How Lateral Chromatic Aberration Changes With Aperture
If you have a less-than-perfect lens, you might find that stopping down the lens aperture can substantially change the amount of that nasty color fringing at the edges of the frame. The MTFMapper v7.29 program has some very sophisticated features to measure that color fringing (lateral chromatic aberration), also nicknamed “CA”.
Lateral Chromatic Aberration
CA is the ugly color fringing that you see in the frame edge when you photograph, for instance, tree branches against the bright sky. You may not notice it when you switch to a really good lens or stop the aperture down enough. The color of this aberration can vary considerably, depending upon your lens.
Those color fringes are caused by the lens not bending the different colors of light equally; a ‘white’ light ray gets spread across a region of the sensor, instead of being kept as a point. This is different than axial chromatic aberration, where the different colors of light remain aligned relative to the lens axis, but get focused at different distances from the sensor plane.
Many cameras will attempt to automatically remove CA, if you shoot in jpeg mode. Most modern photo editing programs will let you reduce, if not eliminate it, even if you shoot in Raw format. This CA removal usually costs you in resolution, especially at the frame edges.
Lens reviews on the web lead you to believe that CA is a single number for a given lens, aperture, and sensor edge. False. To understand the true character of this lens defect, you can use MTFMapper, but only if you shoot in Raw format. You also need to use a suitable target. The same website that lets you download MTFMapper has files of resolution charts that you can print.
Uncorrected Lateral Chromatic Aberration from a Poor Lens, Widest Aperture.
The shot above shows how bad it can get with CA. This is example from a super-wide lens in the corner, and without any corrections applied.
Suitable chart to use for your photographs
The chart above shows you what a suitable target looks like. The bigger you can print it, the better. Wide-angle lenses particularly need large charts to get good feedback at realistic shooting distances (mine is 3 feet by 4 feet).
Nikkor 85mm f/1.4 AF-S Lateral Chromatic Aberration
In the testing that follows, I chose my 85mm f/1.4 lens. This lens was tested using a Nikon D610 that has an FX sensor with 5.95 micron pixels. The camera sensor pixel size needs to be entered into the program, or else the measurements will be incorrect. I am using the “micron measurements” program option, instead of the “pixels” or “radial offset percent” options. I use this option, so that it’s easier to directly compare measurements from other lenses or cameras.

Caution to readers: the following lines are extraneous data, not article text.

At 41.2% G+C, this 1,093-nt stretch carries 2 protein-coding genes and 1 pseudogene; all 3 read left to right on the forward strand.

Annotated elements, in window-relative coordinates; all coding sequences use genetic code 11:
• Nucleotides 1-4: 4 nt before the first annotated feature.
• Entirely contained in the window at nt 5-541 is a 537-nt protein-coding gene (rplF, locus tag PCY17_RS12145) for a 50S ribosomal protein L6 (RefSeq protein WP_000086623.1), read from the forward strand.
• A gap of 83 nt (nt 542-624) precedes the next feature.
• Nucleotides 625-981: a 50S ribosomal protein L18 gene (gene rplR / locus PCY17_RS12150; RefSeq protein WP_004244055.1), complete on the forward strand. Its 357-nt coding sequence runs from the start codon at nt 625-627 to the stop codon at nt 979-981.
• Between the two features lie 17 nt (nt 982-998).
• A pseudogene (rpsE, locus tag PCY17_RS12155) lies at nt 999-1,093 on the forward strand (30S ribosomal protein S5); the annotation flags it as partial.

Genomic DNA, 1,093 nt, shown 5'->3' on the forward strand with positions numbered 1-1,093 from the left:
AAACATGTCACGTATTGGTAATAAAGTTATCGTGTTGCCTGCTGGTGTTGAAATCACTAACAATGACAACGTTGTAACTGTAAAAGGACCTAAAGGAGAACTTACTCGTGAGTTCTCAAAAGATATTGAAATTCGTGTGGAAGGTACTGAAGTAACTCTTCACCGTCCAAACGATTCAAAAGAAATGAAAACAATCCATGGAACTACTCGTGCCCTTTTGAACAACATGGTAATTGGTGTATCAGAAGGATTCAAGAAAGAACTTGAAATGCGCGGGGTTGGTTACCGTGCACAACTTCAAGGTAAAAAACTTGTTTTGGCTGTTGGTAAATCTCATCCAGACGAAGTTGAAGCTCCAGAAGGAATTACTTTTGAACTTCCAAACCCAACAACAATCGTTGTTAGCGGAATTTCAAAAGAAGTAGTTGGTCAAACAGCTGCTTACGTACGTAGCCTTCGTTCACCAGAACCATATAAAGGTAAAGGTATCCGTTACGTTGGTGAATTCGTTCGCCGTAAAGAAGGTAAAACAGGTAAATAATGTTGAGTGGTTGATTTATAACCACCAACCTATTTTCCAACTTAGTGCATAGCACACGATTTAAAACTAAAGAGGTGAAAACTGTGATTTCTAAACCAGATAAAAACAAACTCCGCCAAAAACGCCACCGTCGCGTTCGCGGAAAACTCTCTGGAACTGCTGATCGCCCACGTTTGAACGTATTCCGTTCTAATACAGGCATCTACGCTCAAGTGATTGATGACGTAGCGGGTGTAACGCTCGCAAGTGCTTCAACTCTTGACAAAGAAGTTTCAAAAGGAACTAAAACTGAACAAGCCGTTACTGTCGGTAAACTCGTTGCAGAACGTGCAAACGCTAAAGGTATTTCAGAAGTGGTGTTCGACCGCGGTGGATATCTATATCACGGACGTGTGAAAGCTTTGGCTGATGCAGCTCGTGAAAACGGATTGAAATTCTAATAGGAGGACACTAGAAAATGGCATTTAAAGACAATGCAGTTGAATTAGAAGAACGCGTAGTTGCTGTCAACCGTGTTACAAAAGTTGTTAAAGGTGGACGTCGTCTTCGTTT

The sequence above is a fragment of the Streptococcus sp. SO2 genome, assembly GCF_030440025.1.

Nikkor 85mm f/1.4 with Nikon D610 (FX)
Measurements at f/1.4 show many interesting things. First, notice how non-symmetric the readings are. Secondly, notice that the “Red versus Green” measurement range is entirely different than the “Blue versus Green” measurements.
Nikkor 85mm f/2.0 with Nikon D610 (FX)
Nikkor 85mm f/2.8 with Nikon D610 (FX)
Nikkor 85mm f/4.0 with Nikon D610 (FX)
Nikkor 85mm f/5.6 with Nikon D610 (FX)
Nikkor 85mm f/8.0 with Nikon D610 (FX)
Nikkor 85mm f/11.0 with Nikon D610 (FX)
Nikkor 85mm f/16.0 with Nikon D610 (FX)
I found it interesting that the color shifting actually changed direction with the Blue/Green pixels, going from positive to negative, after stopping down to f/2.8 or beyond. I realize that every lens design may have unique characteristics, but it had never occurred to me that CA might have a cross-over response to aperture.
This analysis is just one lens. The intent is to show you how an arbitrary lens can be evaluated to explore its limitations, at least in regards to chromatic aberration. The MTFMapper program has many additional capabilities, most notably resolution analysis in two dimensions.
The 85mm’s Red/Green CA is essentially imperceptible at any aperture and very different than the Blue/Green response. Most lenses probably favor one color pair over the other.
This is probably a good test to spot poor lens assembly or damaged lenses. Plots that aren’t reasonably balanced about the lens optical center could be easy to spot, indicating a problem such as a tilted lens element.
As I suspected, stopping down the aperture definitely helps reduce CA, at least for this 85mm lens. The whole point in using the free MTFMapper is to enable photographers to evaluate their own lens characteristics.
Since this feature has just become available in MTFmapper, I have a lot of exploring to do. Any broad conclusions I draw from studying a single lens will probably require many future revisions.
This new CA feature has definitely given me extra food for thought.